Valentine’s Day brings thoughts of love and marriage. We may especially marvel at couples who have remained married for 50 plus years – and who love and appreciate each other even more than they did on their wedding day! Peggy Rowe and her husband, John, fit that model. You might know them better as the parents of Mike Rowe, host of the TV series “Dirty Jobs” and advocate for careers in the skilled trades.
At age 80, Peggy recently wrote the best-selling memoir “About My Mother: True Stories of a Horse-Crazy Daughter and Her Baseball-Obsessed Mother.” It’s a warm and funny remembrance of how she and her mom, Thelma Knobel, differed vastly in personality, yet loved each other anyway. But the book also recounts the relationship between Thelma and her husband, Carl, and how it served as a model for Peggy when she got married.
During a “Christopher Closeup” interview, Peggy told me, “I’ve never seen a love story quite like that of my parents. Both of them grew up poor and married during the Depression…She was always at his side, right up until the time they passed away in 2005 and 2003. Her one wish in her senior years was that she would outlive my father so that she could continue taking care of him. She outlived him by two years. He was an invalid for the last 11 years of his life. He had glaucoma and had lost his eyesight, and he had a stroke earlier on which left him very weak on one side. So she took care of him.”
In essence, Thelma was living out the virtues taught by her Christian faith. Peggy said, “I joke that our church was like a sibling. We lived just one block from the little gray shingled church, Kenwood Presbyterian. My father was the Sunday school superintendent. My mother was the president of the women of the church, and they were involved in every phase of the life and work of the church. We were there multiple days a week. I’m still a member of that church. My husband, John, and all three of our children came through this church.”
Speaking of John, Peggy admits that she was blessed with finding such a devoted, compassionate husband to whom she has been married for 58 years – and whom she now calls “Prince Charming.” And while Thelma wasn’t a fan of John’s when they first met, she came around. Peggy noted, “My husband is the best gift that I [ever gave] to my parents. He was the son my father never had. He was like a son to my mother, and he was there for them throughout their senior years especially. He and my dad were pals. When Dad could no longer drive because of glaucoma and John had retired, every morning John would take Dad back to McDonald’s so that he could meet his retired friends. They had a wonderful relationship.”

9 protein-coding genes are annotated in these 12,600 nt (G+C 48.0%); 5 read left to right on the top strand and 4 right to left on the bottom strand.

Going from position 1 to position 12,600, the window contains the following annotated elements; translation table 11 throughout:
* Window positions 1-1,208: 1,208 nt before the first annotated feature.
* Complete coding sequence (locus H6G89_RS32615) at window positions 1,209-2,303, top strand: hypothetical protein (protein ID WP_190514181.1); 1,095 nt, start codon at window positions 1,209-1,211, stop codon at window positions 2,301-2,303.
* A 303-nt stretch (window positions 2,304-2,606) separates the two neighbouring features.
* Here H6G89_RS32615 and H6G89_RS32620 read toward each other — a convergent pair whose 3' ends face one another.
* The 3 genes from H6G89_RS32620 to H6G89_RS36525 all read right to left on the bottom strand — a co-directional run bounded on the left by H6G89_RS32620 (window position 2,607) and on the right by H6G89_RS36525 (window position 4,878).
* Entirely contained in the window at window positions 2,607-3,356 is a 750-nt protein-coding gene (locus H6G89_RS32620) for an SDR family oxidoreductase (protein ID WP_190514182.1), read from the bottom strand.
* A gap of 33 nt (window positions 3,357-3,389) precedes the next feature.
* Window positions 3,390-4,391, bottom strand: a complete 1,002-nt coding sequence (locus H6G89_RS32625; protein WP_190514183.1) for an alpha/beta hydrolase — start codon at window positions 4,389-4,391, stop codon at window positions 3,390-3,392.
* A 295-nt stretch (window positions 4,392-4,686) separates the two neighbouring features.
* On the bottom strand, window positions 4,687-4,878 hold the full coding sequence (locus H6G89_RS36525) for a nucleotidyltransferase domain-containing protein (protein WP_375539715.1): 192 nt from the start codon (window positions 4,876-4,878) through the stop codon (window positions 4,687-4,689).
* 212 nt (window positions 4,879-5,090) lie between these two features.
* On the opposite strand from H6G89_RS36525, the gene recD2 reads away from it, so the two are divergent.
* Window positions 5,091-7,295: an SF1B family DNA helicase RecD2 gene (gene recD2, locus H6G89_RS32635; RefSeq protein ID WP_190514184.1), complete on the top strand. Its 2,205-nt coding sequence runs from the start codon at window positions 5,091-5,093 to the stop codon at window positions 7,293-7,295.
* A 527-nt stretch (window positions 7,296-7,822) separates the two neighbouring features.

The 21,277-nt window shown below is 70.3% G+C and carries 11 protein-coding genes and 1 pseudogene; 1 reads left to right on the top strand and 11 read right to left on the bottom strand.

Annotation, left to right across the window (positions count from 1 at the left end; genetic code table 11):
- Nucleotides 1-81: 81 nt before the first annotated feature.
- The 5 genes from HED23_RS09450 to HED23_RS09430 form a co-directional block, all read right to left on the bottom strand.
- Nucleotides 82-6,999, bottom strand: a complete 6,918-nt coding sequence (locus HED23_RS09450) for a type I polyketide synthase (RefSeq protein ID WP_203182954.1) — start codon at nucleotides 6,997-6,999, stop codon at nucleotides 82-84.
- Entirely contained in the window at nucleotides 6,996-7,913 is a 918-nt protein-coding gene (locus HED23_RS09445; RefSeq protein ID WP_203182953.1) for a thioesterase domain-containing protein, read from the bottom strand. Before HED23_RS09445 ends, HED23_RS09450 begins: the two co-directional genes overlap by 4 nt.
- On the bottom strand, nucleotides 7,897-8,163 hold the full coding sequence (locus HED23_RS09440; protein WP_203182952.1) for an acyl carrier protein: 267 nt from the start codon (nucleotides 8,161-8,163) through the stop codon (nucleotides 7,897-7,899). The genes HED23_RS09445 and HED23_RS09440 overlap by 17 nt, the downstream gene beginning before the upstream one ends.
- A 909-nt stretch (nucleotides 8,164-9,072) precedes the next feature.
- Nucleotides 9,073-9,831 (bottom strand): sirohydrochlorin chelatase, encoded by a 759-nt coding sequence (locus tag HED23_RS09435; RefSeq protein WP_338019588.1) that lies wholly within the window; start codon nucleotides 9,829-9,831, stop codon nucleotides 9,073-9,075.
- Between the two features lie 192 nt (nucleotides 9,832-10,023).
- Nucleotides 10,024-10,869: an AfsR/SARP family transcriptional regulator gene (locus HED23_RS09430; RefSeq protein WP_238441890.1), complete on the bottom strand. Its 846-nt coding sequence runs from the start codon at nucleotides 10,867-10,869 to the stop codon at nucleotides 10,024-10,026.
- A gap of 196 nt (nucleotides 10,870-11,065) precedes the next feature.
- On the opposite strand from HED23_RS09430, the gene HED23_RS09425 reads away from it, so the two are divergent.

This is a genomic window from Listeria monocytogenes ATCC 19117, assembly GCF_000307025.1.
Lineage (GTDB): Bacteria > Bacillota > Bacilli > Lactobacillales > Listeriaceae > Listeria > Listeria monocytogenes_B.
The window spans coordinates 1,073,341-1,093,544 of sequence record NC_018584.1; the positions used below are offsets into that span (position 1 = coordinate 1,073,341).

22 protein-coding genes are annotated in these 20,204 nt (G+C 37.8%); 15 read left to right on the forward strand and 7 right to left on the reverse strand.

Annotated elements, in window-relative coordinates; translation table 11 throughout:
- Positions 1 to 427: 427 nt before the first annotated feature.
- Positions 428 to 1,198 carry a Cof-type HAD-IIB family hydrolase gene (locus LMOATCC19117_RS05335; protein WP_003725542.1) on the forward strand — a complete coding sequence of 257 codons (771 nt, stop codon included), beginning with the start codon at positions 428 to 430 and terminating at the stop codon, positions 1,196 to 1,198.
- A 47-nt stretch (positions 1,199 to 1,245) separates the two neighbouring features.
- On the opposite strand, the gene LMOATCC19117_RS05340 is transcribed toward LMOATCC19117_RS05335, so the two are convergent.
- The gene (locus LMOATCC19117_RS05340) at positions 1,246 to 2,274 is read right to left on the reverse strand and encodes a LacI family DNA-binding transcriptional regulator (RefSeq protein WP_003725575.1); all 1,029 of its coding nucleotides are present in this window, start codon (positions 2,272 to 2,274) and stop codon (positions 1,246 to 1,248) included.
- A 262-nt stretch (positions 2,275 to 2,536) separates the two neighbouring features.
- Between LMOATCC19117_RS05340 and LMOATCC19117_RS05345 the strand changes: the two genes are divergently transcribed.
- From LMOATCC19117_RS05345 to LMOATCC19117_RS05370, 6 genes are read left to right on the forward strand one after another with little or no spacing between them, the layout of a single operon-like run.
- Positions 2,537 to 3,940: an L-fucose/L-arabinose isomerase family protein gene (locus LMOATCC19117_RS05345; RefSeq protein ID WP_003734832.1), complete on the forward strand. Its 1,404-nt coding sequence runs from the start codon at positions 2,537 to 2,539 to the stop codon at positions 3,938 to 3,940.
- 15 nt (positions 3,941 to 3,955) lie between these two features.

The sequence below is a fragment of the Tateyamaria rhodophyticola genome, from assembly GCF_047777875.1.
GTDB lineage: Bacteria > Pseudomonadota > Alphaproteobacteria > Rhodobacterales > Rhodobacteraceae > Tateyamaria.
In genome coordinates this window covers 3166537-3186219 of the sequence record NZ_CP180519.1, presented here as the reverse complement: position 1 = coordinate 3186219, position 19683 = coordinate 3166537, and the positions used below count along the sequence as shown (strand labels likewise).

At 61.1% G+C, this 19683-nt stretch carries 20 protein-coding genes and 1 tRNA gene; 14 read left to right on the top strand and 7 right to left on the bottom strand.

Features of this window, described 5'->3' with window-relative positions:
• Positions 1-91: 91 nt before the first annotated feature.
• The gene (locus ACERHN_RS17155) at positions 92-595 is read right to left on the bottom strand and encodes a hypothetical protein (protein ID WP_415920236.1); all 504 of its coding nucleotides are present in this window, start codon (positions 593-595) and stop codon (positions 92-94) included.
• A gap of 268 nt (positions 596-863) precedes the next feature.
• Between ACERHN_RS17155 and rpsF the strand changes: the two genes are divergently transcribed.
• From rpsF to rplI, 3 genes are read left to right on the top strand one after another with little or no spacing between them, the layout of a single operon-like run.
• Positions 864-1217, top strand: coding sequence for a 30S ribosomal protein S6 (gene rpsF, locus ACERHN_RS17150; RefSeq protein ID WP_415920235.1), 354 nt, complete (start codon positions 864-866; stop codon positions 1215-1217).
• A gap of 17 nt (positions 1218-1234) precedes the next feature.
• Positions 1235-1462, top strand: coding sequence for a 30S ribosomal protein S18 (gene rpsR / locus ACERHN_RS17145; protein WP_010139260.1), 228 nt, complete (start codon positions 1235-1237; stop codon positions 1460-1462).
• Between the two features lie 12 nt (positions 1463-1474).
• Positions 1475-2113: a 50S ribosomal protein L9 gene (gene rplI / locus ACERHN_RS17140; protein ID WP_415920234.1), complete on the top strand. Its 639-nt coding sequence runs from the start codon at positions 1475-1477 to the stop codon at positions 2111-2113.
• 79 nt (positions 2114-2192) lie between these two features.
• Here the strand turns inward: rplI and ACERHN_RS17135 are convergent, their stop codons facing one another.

John’s willingness to help others is one of the qualities Peggy admires most about him. She said, “It’s been good for me through the years to see his giving nature. If it’s Tuesday, it’s Meals on Wheels. If it’s Wednesday, he’s volunteering at the oncology unit at our local hospital…It’s such a priority, and people are so appreciative.”
People often wonder what the secret is to a successful marriage. Based on the Rowe’s relationship, the answer is love, understanding, faith, compassion, and selflessness. They don’t sound like such a secret at all.
For free copies of the Christopher News Note SECRETS OF A SUCCESSFUL MARRIAGE, write: The Christophers, 5 Hanover Square, New York, NY 10004; or e-mail: firstname.lastname@example.org